SACRAMENTO, Calif. Transgender students at California K-12 public schools now can choose which gender's restrooms and locker rooms they want to use.
The measure, signed by Gov. Jerry Brown Aug. 12, gives transgender students the right "to participate in sex-segregated programs, activities and facilities" based on their perception of their gender and regardless of biology, as described by the Associated Press.
The American Civil Liberties Union of California and the National Center for Lesbian Rights were among the bill's supporters, AP reported, and while Brown signed the bill without comment, Assembly Speaker John Perez, D.-Los Angeles, said the new law "puts California at the forefront of leadership on transgender rights."
Proponents of the bill say it will help transgendered students avoid discrimination and bullying while opponents have argued it is damaging to children.
"Jerry Brown and the Democrats have targeted every kid in public school with gender-bending brainwashing," Randy Thomasson, president of the SaveCalifornia.com conservative family issues organization, said in a news release.
"Fortunately, parents can protect their children from the insanity of biological boys in girls' restrooms and girls' showers and biological girls in boys' restrooms and boys' showers by exiting the dysfunctional, immoral public schools for homeschooling and solid church schools," Thomasson said.
A spokesman for the bill's sponsor, Democratic Assemblyman Tom Ammiano of San Francisco, told AP that transgender students are just trying to fit in, not cause trouble for other students.
"They're not interested in going into bathrooms and flaunting their physiology," Carlos Alcala said, noting that the Los Angeles Unified School District has had the same policy for nearly 10 years without any reported problems.
But Karen England, executive director of the Sacramento-based conservative organization Capitol Resource Institute, said the law is unnecessary. She told AP that existing state law, which already prohibits schools from discriminating against students based on their gender identity, is enough to protect transgender children.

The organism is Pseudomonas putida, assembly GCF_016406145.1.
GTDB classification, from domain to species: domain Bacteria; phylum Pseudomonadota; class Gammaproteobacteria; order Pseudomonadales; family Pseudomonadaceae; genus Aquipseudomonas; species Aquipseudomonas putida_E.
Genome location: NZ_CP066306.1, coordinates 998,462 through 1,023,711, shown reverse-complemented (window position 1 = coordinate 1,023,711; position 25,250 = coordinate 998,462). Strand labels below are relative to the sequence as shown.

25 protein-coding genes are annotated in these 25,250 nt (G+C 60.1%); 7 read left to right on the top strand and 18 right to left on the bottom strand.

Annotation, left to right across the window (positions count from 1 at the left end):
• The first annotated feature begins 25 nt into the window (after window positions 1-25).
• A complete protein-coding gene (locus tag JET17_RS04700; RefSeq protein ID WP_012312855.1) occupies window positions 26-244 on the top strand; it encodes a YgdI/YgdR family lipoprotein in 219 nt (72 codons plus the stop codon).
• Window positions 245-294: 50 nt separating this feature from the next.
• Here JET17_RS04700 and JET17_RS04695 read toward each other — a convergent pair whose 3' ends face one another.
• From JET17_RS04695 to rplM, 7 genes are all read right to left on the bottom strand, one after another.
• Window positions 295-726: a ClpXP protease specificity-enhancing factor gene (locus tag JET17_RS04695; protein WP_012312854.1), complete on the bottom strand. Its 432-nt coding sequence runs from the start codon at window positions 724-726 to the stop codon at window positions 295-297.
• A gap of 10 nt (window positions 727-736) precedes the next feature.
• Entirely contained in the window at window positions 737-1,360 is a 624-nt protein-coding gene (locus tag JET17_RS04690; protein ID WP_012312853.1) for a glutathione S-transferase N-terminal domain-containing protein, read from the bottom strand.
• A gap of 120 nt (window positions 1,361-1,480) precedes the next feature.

The answer is not to force something this radical on every single grade in California," England told AP, noting that since no uniform data on parent or student complaints is being collected, it is impossible to accurately determine the effects of such policies.
"What about the right to privacy of a junior high school girl wanting to go to the bathroom and having some privacy or after PE showering and having to worry about being in the locker room with a boy?"
Alcala acknowledged some parents may not be pleased with the new law.
"We are hopeful school districts will work with them so no students are put in an uncomfortable position," he told AP.
The law comes on the heels of an investigation by the U.S. Department of Education into California's Acadia Unified School District for allegedly not accommodating a transgender student.
The Los Angeles Times reported that the student is biologically female but, according to the Department of Education's Office for Civil Rights, has identified as a male from a young age. The Department of Justice received complaints in 2011 that the girl was not allowed to use boys' restrooms and locker rooms during her sixth- and seventh-grade years. The girl also allegedly was not allowed to stay in a cabin with boys during a district-sponsored camp.
The school district reached an agreement with the Department of Education July 24 that ended the investigation, according to the Times. Among the terms of the agreement: The district agreed to treat the student like male students and to include gender-based discrimination -- including transgender status -- as discrimination based on sex.
The Massachusetts Department of Education took its own steps to mandate transgender access in February, issuing a directive stating that each student "may access the restroom, locker room, and changing facility that corresponds to the student's gender identity." The directive also discouraged the use of gender-based clothes and practices such as lining up elementary school children by gender.
The Massachusetts directive was issued in response to a state law that added "gender identity" to the state's nondiscrimination code. Pro-family advocates argued that such a sweeping directive was not required by the law and would only hurt children.
"The School Commissioner's first duty is to protect all students, from kindergarten to grade 12, not endanger them," Kris Mineau, president of the Massachusetts Family Institute, said in a statement. "The overriding issue with this new policy is that opening girls' bathrooms to boys is an invasion of privacy and a threat to all students' safety."